And even if the planet was somehow invisible, we would still detect its impact on the orbits of other planets as long as it's close enough - after all, that's how we found e.g. Neptune.

    About that possible 9th planet, would that still be considered inside of the bounds of our solar system? I mean, 700 AU is what, over 15x the distance between Pluto and the sun?

    @Mast by definition, as long it is orbiting the sun, it's part of the solar system...

    `If it's there, the light from the sun will bounce off it and we will see it.` Just as an extreme example, if there were a "second Earth", exactly 50% further along Earth's orbit; would we have observed it? (I know that Earth's orbit isn't perfectly circular and the other planet would occasionally peek out, but would we really see it if it was only visible when looking into direct sunlight?) Have we ever looked at the solar system from a vantage point not near Earth?

    @Flater - There is really no possibility of there being such a "counter-Earth". Unless it is in a *perfectly* matched orbit, it will slowly overtake Earth, or Earth will overtake it. And it cannot be in a perfectly matched orbit because the other planets will perturb its orbit and Earth's orbit differently, since Earth and counter-Earth would be in different places. There really is no place for a planet inside the orbit of Neptune to hide. Careful surveys have been made of the entire sky, and space is so empty that there is nothing to get in the way.

    Quoting intriguing question from @Flater “Have we ever looked at the solar system from a vantage point not near Earth?”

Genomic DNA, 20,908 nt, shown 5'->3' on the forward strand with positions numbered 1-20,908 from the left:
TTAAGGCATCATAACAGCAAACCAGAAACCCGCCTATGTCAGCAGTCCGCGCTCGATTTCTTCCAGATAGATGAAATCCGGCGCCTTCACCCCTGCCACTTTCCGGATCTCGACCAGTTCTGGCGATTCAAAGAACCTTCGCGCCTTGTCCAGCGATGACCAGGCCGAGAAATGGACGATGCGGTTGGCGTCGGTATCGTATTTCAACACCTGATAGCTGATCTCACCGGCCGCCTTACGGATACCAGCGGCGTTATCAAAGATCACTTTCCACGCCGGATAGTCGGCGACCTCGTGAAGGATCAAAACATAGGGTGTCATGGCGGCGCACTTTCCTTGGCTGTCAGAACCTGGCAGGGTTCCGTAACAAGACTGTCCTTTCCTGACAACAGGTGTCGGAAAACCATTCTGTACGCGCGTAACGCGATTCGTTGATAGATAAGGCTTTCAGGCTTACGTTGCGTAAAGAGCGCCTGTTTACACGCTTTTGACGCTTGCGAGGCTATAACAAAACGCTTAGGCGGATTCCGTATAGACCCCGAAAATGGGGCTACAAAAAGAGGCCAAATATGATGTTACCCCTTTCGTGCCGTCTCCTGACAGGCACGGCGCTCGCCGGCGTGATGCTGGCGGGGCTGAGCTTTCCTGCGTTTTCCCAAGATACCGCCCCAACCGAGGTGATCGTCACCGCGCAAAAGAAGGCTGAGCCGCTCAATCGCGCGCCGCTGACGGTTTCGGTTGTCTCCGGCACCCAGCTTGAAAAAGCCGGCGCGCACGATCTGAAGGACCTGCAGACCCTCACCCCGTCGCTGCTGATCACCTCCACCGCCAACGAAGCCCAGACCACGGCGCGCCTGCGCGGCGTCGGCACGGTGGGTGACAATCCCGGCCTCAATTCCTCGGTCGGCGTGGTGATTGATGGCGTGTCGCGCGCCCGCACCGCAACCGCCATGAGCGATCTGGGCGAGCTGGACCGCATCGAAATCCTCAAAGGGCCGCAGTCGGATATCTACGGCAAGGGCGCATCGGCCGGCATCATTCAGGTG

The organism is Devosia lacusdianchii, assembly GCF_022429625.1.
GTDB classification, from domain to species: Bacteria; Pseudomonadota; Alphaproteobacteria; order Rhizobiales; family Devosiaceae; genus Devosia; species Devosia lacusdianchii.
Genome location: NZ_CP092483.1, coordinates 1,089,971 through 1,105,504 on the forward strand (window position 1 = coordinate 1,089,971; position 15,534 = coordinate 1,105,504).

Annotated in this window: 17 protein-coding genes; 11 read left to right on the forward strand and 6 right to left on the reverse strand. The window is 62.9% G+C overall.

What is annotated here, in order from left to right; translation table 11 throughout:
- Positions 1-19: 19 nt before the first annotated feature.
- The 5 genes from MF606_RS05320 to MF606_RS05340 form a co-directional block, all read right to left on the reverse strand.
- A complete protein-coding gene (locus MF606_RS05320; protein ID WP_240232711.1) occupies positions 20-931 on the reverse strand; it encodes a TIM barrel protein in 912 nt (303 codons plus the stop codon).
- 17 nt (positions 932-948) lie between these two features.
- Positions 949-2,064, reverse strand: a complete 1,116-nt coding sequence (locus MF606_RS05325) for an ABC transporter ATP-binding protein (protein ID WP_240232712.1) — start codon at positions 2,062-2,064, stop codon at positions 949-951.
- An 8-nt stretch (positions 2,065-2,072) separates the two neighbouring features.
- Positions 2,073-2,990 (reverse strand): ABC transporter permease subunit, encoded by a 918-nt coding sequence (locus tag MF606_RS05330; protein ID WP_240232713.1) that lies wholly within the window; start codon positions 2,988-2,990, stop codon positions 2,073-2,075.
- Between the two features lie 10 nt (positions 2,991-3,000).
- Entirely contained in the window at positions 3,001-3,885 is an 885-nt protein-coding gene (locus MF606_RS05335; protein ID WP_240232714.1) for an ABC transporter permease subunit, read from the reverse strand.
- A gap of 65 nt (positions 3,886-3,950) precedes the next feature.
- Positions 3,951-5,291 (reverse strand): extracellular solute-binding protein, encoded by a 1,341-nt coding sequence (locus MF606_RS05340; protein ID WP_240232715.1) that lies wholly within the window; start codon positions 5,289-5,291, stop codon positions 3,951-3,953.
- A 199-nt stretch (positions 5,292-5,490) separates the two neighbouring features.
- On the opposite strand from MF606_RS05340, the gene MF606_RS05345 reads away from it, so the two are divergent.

And to the best of my ability to track it down, the source for the first image is Johnston's trans-Neptunian objects page.

    @Edoardo There's the Family Portrait) from Voyager 1 that was taken a small distance from Earth (about 40.11 AU and about 32° above the ecliptic), though it's not quite a complete survey of the solar system.

    No mention of WISE? That's how we know there isn't.

    @Mazura WISE rules out large planets. Look at the XKCD cartoon.

    You seem to know your stuff - so is there any chance that a rocky planet 9 could have a very low albedo?

    @RobJeffries it would have to have a very low albedo to not be readily visible. The main method now of finding new planet(oid)s is to calculate their estimated position and size based on perturbations in the orbits of other objects caused by their mass (gravity...) and then look with the best instruments we have in the predicted area of the sky.

    @jwenting There are perturbations of KBOs. Planet 9 has not been found. Planet 9 is not readily visible. Hence my question. What is the distribution of albedos of KBOs? And I guess we may never know about the really dark ones.

    xkcd also has an "explain" page that unpacks the information in each comic. The xkcd explanation for this comic is well worth reading, as it provides an excellent *scientific* background.

    @Edoardo If memory serves there is or was a Solar observatory probe stationed near either Lagrange 4 or Lagrange 5. That might still be counted as near-Earth. The Voyager probes and probably some of the stuff send to Jupiter and Saturn (Cassinni ?) also took images looking back towards Earth/Sun.

    @Tonny this should be made a question on its own, if there isn’t already: it appears is not of any general interest though if the only attempt with the family picture was made in 1990

    The "planet" in the chart appears to be Neptune at 30 AU and 4000 dia. What is the cubewano to the right at 39 AU and bigger? (Pluto/Charon orbit)?

    @chux Hadn't noticed that. I think it's supposed to be Pluto. It looks about ~2000 km on the graph and pluto is about 2200 km. The dot to the right must then be Eris, whose perihelion is 37 AU.

    I'm not convinced by the 1/r^4 figure - would you really multiply? Surely it would scale with 1/(2r)^2, or 1/4r^2, which is still O(r^-2)

    1/r^4 is because both at the source and the reflecting planet, light is scattered in all directions. 1/(2r)^2 would apply to the sun reflecting off a perfect mirror.